A very useful primer from Jon Cohn on the forthcoming war over crucial new EPA regulations of carbon emissions. A particularly key point, addressing the specious claim that Obama is defying Congress:
Actually, the opposite is true. The Clean Air Act of 1970, first signed into law by Richard Nixon and then amended twice, requires the EPA to regulate pollution that threatens public health and welfare. As the Supreme Court affirmed in a landmark 2007 ruling, it’s basically up to the EPA to decide what kinds of pollution meet that standard.
In 2008, Stephen Johnson, who was then the EPA Administrator, formally told President Bush that the federal government is “compelled to act” on climate change. Bush ignored the recommendation. One year later, Lisa Jackson, Johnson’s successor, issued an official “endangerment finding” that greenhouse gases were trapping heat inside the earth’s atmosphere and causing temperatures to rise. Among the dangerous consequences of this warming, the EPA warned, were higher rates of disease, stronger and more frequent extreme hurricanes, increasing wildfires and droughts, as well as rising sea levels that could literally wash low-lying coastal cities like Miami off the map. These are precisely the sort of harms that, by law, require EPA action.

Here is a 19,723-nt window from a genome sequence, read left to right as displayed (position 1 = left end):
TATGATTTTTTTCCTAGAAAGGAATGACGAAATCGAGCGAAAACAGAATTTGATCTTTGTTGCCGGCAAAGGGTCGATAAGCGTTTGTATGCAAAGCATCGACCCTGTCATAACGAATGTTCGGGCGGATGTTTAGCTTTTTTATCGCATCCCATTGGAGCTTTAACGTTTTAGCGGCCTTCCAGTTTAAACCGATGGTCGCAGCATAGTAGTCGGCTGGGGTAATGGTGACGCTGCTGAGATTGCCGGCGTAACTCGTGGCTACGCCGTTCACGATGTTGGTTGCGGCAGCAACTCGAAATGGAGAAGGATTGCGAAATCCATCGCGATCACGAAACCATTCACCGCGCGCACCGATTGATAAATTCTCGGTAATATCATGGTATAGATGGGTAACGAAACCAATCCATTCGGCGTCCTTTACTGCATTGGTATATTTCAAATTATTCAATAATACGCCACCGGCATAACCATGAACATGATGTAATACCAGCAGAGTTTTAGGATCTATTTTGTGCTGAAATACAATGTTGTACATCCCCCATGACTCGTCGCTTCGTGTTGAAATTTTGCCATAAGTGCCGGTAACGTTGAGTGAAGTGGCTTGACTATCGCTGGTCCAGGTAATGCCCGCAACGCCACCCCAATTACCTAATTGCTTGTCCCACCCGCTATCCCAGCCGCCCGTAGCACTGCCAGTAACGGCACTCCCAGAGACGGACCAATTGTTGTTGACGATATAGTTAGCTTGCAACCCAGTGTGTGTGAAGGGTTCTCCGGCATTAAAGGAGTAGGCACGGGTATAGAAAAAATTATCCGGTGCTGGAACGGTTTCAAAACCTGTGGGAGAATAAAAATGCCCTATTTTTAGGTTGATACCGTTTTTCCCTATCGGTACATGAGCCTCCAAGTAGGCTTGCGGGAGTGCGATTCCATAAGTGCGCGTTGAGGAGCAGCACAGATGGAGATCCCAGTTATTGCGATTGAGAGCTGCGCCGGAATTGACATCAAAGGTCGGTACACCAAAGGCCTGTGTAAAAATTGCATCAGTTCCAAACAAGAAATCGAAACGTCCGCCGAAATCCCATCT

To put it another way, the Obama Administration is carrying out the intent of Congress, as expressed in previously enacted legislation. This Congress is entitled to feel differently than its predecessors did. But to take away EPA’s mandate to act, it would have to pass new legislation that supersedes the old. In other words, it would have to amend or repeal the Clean Air Act itself. That’s not likely to happen.